Conjunctions and connectors – Level 2 – class notes

Objectives
1. Review quiz

2. Homework check – text meaning

3. Reading about linear and natural time

4. Conjunctions matching exercise

5. Conjunctions kahoots!

What is a discourse marker in English?
Discourse markers are words and phrases used in speaking and writing to ‘signpost’ discourse. Discourse markers do this by showing turns, joining ideas together, showing attitude, and generally controlling communication. Some people regard discourse markers as a feature of spoken language only.

adjective – English is important. Coming to class on time is important.

adverb – People shouldn’t stay on their phones for too long, more importantly young people shouldn’t even have phones. Ever!

more & most = comparative + superlative

I like ice cream, indeed it’s my favourite food.

British weather is not always amazing, in the case of the recent floods many people’s houses have been ruined.

I like ice cream, similarly I like cake.

I like ice cream, conversely I don’t like cake.

contrasting images:

Random other topics!

Winter storm names in the UK

2015–16 Abigail Barney Clodagh Desmond Eva Frank Gertrude Henry Imogen Jake Katie
Lawrence Mary Nigel Orla Phil Rhonda Steve Tegan Vernon Wendy

A film about drugs. Who are the intended audience?Is the primary purpose of this film informative or persuasive?

Today’s words:

conversely adverb [not gradable]

from a different and opposite way of looking at this:He was regarded either as too imitative to be considered originalor, conversely, as being overly original.

sarcasm noun [U]

the use of remarks that clearly mean the opposite of what they say, made in order to hurt someone’s feelings or to criticize something in a humorous way:“You have been working hard,” he said with heavy sarcasm, as he looked at the empty page.

Compare

 

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Compare & Contrast – Things we find difficult – part 3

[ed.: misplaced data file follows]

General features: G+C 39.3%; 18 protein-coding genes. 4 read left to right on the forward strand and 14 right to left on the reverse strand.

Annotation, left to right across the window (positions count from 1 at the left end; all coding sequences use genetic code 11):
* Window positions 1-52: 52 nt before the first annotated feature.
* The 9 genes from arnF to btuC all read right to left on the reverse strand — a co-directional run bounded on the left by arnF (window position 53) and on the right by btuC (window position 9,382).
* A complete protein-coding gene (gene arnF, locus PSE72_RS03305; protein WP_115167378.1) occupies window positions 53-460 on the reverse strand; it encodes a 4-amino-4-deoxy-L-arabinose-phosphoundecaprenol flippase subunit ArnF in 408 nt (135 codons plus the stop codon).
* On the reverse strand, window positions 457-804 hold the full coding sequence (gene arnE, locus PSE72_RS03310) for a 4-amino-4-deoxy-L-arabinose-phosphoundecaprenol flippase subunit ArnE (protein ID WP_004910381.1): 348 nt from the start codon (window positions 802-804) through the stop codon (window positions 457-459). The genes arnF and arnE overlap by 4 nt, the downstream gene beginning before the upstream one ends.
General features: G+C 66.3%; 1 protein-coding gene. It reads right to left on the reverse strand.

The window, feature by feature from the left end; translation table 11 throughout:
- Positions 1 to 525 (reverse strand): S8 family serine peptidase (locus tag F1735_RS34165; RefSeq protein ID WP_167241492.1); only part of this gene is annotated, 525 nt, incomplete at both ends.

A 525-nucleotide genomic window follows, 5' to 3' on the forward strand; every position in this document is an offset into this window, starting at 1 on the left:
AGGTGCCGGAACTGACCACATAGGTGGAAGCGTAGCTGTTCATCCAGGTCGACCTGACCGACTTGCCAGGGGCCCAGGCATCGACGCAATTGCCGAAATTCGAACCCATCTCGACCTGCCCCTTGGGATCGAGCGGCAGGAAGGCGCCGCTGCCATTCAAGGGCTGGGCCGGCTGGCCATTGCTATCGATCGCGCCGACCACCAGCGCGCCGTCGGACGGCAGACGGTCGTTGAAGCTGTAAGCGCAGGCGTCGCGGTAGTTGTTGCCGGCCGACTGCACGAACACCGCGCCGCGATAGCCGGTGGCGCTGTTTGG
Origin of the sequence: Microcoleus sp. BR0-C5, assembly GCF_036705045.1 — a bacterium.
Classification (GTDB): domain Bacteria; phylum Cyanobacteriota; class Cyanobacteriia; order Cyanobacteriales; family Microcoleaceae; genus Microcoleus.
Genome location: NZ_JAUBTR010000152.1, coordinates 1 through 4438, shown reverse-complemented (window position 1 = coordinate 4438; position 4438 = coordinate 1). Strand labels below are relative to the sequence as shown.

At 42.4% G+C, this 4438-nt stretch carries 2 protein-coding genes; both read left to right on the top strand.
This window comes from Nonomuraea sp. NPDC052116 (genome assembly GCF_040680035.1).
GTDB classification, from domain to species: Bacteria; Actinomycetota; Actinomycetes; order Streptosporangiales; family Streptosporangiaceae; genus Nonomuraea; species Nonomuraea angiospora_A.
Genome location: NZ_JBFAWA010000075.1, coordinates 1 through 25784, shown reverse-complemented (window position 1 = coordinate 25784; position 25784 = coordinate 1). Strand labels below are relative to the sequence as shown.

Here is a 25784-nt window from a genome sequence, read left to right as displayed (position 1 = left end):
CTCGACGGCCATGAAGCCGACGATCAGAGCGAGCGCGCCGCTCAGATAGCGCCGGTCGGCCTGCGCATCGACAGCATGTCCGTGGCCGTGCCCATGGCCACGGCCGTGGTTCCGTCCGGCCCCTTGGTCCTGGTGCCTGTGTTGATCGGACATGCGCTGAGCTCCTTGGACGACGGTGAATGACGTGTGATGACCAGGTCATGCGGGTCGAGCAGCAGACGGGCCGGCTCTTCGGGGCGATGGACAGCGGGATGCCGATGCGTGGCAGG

The difference between the verbs ‘to compare’ and ‘to contrast’ seems to have caused some heated debate. Probably more than it should. I’m not sure why. Perhaps it’s the perenial potato debate. Which do you prefer? Sweet potatoes or old fashioned regular potatoes? Or how about yams? Surely a discussion about potatoes couldn’t cause so much argument, could it?

Let’s look at the meaning of ‘to contrast’ first because it’s easier to understand:

contrast verb

C2 [ T ]to compare two people or things in order to show thedifferences between them:

If you contrast some of her early writing with her later work, you can see just how much she improved.

 

C2 [ I ]If one thing contrasts with another, it is very different from it:

The styles of the two film makers contrast quite dramatically.
The tartness of the lemons contrasts with the sweetness of the honey.
So the potatoes are rounder, and obviously, the sweet potatoes are ummm sweeter. I’m not doing very well here….
Cleveland Health Clinic explain that, “Sweet potatoes provide 400% of your daily requirement of vitamin A. They also have more vitamin C, fewer calories, more fibre and fewer total carbs than white potatoes, despite more sugar. But don’t forget white potatoes — they’re more versatile in cooking and less expensive.
So that’s the contrast sorted. Fine. We’re happy with that. One is usually white the other is usually orange. Contrast! Easy… So, to compare:

compare verb [ T ] (EXAMINE DIFFERENCES)

B1 to examine or look for the difference between two or more things:

If you compare house prices in the two areas, it’s quite amazing how different they are.
That seems expensive – have you compared prices in other shops?
Compare some recent work with your older stuff and you’ll see how much you’ve improved.
This road is quite busy compared to/with ours
But – we also use ‘to compare’ – to talk about similarities and to decide which thing is better. We can make chips out of potatoes and sweet potatoes; the taste is different but overall I prefer regular potatoes:

compare verb [ T ] (CONSIDER SIMILARITIES)

to judge, suggest, or consider that something is similar or of equal quality to something else:

The poet compares his lover’s tongue to a razor blade.
Still only 25, she has been compared to the greatest dancer of all time.
People compared her to Elizabeth Taylor.
You can’t compare the two cities – they’re totally different.

does not compare

 

If something or someone does not compare with something or someone else, the second thing is very much better than the first:

Instant coffee just doesn’t compare with freshly ground coffee.

compare favourably

 

If something compares favourably with something else, it is better than it:

The hotel certainly compared favourably with the one we stayed in last year.